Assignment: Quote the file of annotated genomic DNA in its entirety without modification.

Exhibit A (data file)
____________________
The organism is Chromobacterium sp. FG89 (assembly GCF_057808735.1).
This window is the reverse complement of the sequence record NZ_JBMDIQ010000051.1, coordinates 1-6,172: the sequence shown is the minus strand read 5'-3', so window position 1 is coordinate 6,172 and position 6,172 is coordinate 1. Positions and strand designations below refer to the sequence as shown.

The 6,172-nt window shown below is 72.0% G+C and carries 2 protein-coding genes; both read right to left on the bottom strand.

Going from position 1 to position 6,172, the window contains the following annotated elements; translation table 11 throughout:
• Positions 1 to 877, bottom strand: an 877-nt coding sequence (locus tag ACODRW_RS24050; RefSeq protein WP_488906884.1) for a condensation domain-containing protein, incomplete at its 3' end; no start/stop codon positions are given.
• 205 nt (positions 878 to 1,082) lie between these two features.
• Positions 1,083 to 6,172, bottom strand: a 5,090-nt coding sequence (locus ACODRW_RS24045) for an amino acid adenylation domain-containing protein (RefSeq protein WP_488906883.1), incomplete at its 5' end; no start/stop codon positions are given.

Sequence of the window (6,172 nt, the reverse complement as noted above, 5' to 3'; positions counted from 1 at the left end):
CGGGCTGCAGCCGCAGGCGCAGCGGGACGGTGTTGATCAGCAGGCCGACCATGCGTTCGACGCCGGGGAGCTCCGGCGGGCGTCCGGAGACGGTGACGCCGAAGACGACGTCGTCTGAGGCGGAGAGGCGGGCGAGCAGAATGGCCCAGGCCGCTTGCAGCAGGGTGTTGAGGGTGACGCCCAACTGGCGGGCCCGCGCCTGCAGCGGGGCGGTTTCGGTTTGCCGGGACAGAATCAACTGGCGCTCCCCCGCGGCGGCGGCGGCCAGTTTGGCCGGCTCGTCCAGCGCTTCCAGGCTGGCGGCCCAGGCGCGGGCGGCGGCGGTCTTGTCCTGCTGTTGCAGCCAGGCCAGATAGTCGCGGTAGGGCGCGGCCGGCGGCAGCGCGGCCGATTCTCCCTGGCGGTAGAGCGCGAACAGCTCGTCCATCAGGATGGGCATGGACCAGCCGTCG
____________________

The organism is Chromobacterium sp. FG89 (assembly GCF_057808735.1).
This window is the reverse complement of the sequence record NZ_JBMDIQ010000051.1, coordinates 1-6,172: the sequence shown is the minus strand read 5'-3', so window position 1 is coordinate 6,172 and position 6,172 is coordinate 1. Positions and strand designations below refer to the sequence as shown.

The 6,172-nt window shown below is 72.0% G+C and carries 2 protein-coding genes; both read right to left on the bottom strand.

Going from position 1 to position 6,172, the window contains the following annotated elements; translation table 11 throughout:
• Positions 1 to 877, bottom strand: an 877-nt coding sequence (locus tag ACODRW_RS24050; RefSeq protein WP_488906884.1) for a condensation domain-containing protein, incomplete at its 3' end; no start/stop codon positions are given.
• 205 nt (positions 878 to 1,082) lie between these two features.
• Positions 1,083 to 6,172, bottom strand: a 5,090-nt coding sequence (locus ACODRW_RS24045) for an amino acid adenylation domain-containing protein (RefSeq protein WP_488906883.1), incomplete at its 5' end; no start/stop codon positions are given.

Sequence of the window (6,172 nt, the reverse complement as noted above, 5' to 3'; positions counted from 1 at the left end):
CGGGCTGCAGCCGCAGGCGCAGCGGGACGGTGTTGATCAGCAGGCCGACCATGCGTTCGACGCCGGGGAGCTCCGGCGGGCGTCCGGAGACGGTGACGCCGAAGACGACGTCGTCTGAGGCGGAGAGGCGGGCGAGCAGAATGGCCCAGGCCGCTTGCAGCAGGGTGTTGAGGGTGACGCCCAACTGGCGGGCCCGCGCCTGCAGCGGGGCGGTTTCGGTTTGCCGGGACAGAATCAACTGGCGCTCCCCCGCGGCGGCGGCGGCCAGTTTGGCCGGCTCGTCCAGCGCTTCCAGGCTGGCGGCCCAGGCGCGGGCGGCGGCGGTCTTGTCCTGCTGTTGCAGCCAGGCCAGATAGTCGCGGTAGGGCGCGGCCGGCGGCAGCGCGGCCGATTCTCCCTGGCGGTAGAGCGCGAACAGCTCGTCCATCAGGATGGGCATGGACCAGCCGTCG